Screenshots from Windows Vista Update
Published by Martin Kleppmann on 24 Nov 2007.
Jimmy sent me some screenshots of Windows Vista which exemplify
my complaints about unclear labelling of
buttons – a usability problem which
occurs so frequently that I’ve named this whole blog after it. He was running Windows Update, which
was installing a bunch of software
It turned out that he didn’t actually want to install those updates now,
so he hit the “Stop installation” button. Up pops a dialog box:
Now what does this mean? Does continue mean “continue stopping the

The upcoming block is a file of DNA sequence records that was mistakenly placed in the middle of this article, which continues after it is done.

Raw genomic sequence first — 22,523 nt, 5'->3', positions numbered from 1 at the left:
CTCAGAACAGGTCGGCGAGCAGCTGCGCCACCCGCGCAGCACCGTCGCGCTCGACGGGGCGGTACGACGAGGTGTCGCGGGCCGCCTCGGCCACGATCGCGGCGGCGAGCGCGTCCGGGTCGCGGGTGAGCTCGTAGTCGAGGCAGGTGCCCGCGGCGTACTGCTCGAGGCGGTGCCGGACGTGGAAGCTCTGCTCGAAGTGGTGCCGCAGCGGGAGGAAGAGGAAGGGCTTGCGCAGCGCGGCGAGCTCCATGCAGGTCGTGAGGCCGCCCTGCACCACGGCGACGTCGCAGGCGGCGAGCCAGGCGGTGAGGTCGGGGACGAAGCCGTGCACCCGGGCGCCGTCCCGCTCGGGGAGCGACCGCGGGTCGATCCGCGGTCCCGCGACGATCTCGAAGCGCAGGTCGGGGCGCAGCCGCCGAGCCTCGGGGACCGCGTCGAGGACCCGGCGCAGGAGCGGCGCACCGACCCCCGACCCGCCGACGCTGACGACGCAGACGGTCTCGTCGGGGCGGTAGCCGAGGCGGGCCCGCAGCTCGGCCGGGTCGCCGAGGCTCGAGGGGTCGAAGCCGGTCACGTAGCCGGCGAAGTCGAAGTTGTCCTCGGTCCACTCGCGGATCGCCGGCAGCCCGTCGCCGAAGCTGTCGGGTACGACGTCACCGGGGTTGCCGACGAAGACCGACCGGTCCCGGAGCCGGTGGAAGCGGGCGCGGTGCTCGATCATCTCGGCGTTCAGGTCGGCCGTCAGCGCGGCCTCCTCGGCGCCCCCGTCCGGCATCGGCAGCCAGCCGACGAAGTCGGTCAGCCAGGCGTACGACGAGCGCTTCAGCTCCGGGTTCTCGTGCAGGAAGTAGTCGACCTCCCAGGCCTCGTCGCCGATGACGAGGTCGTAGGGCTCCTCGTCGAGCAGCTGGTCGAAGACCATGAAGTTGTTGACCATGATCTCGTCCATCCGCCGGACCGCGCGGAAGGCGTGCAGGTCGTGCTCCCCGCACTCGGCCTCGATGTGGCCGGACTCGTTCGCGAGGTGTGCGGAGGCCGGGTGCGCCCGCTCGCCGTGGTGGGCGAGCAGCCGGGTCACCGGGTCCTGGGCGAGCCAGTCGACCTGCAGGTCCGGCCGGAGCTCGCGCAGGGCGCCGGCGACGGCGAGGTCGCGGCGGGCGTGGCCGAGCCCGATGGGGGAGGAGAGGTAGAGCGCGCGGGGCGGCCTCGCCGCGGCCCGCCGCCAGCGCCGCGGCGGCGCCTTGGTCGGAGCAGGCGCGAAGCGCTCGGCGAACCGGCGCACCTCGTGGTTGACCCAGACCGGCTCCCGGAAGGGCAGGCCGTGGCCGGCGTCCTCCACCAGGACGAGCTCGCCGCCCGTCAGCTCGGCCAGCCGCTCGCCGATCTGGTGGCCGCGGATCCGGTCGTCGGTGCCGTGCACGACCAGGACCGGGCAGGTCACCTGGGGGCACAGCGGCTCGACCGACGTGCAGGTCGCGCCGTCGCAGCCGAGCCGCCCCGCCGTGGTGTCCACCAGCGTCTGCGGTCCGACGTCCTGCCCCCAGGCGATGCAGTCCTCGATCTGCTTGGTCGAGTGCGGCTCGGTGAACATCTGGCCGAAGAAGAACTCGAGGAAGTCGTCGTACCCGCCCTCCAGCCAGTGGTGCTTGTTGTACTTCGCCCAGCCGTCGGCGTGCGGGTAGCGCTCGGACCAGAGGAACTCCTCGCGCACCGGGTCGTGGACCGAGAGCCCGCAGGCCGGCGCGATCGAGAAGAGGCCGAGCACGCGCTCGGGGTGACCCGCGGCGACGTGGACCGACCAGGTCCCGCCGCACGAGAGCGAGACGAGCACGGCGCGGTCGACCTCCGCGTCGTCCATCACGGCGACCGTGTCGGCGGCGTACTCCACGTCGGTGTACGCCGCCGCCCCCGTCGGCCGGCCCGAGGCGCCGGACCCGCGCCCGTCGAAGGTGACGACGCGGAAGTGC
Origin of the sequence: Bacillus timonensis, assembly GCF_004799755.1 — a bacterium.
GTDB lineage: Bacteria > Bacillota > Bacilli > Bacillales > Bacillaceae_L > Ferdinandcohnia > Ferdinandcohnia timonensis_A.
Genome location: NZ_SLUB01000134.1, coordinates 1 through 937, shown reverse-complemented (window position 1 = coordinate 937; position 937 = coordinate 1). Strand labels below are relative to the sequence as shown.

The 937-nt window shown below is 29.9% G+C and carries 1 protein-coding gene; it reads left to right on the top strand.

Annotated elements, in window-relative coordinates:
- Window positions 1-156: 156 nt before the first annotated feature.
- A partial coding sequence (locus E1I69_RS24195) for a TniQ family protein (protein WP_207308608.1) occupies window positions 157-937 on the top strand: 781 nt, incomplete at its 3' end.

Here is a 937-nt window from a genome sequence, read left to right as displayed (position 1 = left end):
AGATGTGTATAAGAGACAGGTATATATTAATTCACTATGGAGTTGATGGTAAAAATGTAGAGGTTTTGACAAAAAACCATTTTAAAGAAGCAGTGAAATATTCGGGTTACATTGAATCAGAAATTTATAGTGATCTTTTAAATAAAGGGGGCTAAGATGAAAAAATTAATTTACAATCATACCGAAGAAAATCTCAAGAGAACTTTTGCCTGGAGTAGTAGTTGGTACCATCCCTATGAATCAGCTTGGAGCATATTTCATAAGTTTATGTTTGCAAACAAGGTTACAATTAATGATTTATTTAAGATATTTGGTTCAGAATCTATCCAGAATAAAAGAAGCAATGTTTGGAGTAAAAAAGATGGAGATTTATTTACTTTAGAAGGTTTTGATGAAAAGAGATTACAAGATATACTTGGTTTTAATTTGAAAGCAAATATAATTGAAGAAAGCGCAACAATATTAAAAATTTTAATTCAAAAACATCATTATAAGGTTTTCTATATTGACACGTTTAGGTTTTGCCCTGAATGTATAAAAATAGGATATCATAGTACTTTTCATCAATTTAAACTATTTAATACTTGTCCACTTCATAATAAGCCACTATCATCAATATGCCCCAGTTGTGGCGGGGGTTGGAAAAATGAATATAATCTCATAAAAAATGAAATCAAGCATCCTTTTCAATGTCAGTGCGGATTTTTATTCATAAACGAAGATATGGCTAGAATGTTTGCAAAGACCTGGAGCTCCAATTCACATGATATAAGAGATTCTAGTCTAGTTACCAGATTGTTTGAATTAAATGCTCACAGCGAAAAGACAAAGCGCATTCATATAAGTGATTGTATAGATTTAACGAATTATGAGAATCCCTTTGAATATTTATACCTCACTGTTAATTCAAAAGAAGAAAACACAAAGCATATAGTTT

installation”, or does it mean “continue the installation”? If we press cancel, will this
cancel the request to stop installing updates, or will it cancel the installation process itself?
And what does the red X button in the corner do? (The temptation to press X in cases like this is
huge: I consider it to mean “shut up, go away, I don’t want to think about what you are asking
But there is still hope: a “Details” button, which will surely reveal
the answer and tell us what button to press. So we click
Oh, that was really useful. You know, we love hexadecimal numbers. Thank you, Microsoft!
But Microsoft are not the only offenders
in this regard.
Barbara Ballard is having
similar problems with OpenOffice.